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Isotopes of helium

Although there are eight known isotopes of helium (He) (standard atomic mass: 4.002602(2) u), only helium-3 (3He) and helium-4 (4He) are stable. In the Earth's atmosphere, there is one 3He atom for every million 4He atoms.[1] However, helium is unusual in that its isotopic abundance varies greatly depending on its origin. In the interstellar medium, the proportion of 3He is around a hundred times higher.[2] Rocks from the Earth's crust have isotope ratios varying by as much as a factor of ten; this is used in geology to investigate the origin of rocks and the composition of the Earth's mantle.[3]

The most common isotope, 4He, is produced on Earth by alpha decay of heavier radioactive elements; the alpha particles that emerge are fully ionized 4He nuclei. 4He is an unusually stable nucleus because its nucleons are arranged into complete shells. It was also formed in enormous quantities during Big Bang nucleosynthesis. The different formation processes of the two stable isotopes of helium produce the differing isotope abundances.

Equal mixtures of liquid 3He and 4He below 0.8 K will separate into two immiscible phases due to their dissimilarity (they follow different quantum statistics: 4He atoms are bosons while 3He atoms are fermions).[4] Dilution refrigerators take advantage of the immiscibility of these two isotopes to achieve temperatures of a few millikelvins. There is only a trace amount of 3He on Earth, primarily present since the formation of the Earth, although some falls to Earth trapped in cosmic dust.[3] Trace amounts are also produced by the beta decay of tritium.[5] In stars, however, 3He is more abundant, a product of nuclear fusion. Extraplanetary material, such as lunar and asteroid regolith, have trace amounts of 3He from being bombarded by solar winds.

Exotic helium isotopes

A subset of exotic light nuclei, the exotic helium isotopes have larger atomic masses than helium's natural isotopes. Although all exotic helium isotopes decay with a half-life of less than one second, researchers have eagerly created exotic light isotopes through particle accelerator collisions to create unusual atomic nuclei for elements such as helium, lithium, and nitrogen. The bizarre nuclear structures of such isotopes may offer insight into the isolated properties of neutrons.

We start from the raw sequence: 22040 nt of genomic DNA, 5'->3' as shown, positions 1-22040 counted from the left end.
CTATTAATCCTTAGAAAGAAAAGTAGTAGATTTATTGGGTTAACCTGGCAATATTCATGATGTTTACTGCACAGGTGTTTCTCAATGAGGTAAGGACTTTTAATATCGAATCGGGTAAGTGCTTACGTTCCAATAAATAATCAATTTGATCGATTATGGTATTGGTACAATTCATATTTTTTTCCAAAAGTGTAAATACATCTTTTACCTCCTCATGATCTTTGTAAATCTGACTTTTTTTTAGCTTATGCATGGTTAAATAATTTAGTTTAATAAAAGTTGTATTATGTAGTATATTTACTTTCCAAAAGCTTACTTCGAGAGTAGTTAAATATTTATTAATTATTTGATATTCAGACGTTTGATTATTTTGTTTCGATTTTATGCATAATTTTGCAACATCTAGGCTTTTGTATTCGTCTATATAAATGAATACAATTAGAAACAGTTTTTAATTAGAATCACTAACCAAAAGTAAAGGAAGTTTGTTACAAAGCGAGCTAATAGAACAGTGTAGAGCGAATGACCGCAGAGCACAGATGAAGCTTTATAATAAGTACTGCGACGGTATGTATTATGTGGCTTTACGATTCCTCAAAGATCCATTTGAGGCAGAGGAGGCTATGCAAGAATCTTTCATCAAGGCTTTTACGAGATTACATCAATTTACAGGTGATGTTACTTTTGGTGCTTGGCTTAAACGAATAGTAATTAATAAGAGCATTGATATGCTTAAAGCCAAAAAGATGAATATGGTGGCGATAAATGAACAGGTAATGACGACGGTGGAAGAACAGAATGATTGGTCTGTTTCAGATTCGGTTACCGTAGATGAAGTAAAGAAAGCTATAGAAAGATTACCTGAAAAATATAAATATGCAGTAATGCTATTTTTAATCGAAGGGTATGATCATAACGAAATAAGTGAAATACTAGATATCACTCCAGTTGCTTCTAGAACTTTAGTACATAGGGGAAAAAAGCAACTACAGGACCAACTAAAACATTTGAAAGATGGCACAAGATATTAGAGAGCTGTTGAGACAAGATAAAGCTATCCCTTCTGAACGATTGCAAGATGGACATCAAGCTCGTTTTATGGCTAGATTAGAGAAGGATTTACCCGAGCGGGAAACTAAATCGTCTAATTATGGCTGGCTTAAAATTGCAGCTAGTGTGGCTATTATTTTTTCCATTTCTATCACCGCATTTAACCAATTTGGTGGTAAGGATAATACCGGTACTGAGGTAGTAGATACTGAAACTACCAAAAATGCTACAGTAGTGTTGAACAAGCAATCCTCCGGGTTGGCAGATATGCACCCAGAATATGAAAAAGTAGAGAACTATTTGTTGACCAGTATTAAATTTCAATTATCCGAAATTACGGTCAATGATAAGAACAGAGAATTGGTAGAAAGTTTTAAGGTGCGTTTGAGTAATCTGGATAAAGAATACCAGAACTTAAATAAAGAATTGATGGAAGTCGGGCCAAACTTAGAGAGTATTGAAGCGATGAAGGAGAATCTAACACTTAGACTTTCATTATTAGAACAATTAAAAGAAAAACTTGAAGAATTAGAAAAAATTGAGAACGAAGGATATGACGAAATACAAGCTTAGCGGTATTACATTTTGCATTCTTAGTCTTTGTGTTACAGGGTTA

The shortest-lived isotope is helium-5 with a half-life of 7.6×10−22 second. Helium-6 decays by emitting a beta particle and has a half life of 0.8 second. Helium-7 also emits a beta particle as well as a gamma ray. The most widely-studied exotic helium isotope is helium-8. This isotope, as well as helium-6, are thought to consist of a normal helium-4 nucleus surrounded by a neutron "halo" (two for 6He and four for 8He). Halo nuclei have become an area of intense research. Isotopes up to helium-10, with two protons and eight neutrons, have been confirmed. Helium-7 and helium-8 are hyperfragments that are created in certain nuclear reactions.[6]
Helium-2 (diproton)
For more details on this topic, see Diproton.

Helium-2 is a hypothetical isotope of helium which according to theoretical calculations would have existed if the strong force had been 2% greater. This atom would have two protons without any neutrons.

Z(p) N(n) isotopic mass (u) half-life nuclear
(mole fraction)
range of natural
(mole fraction)
3He 2 1 3.0160293191(26) Stable 1/2+ 0.00000134(3) 4.6×10-10-0.000041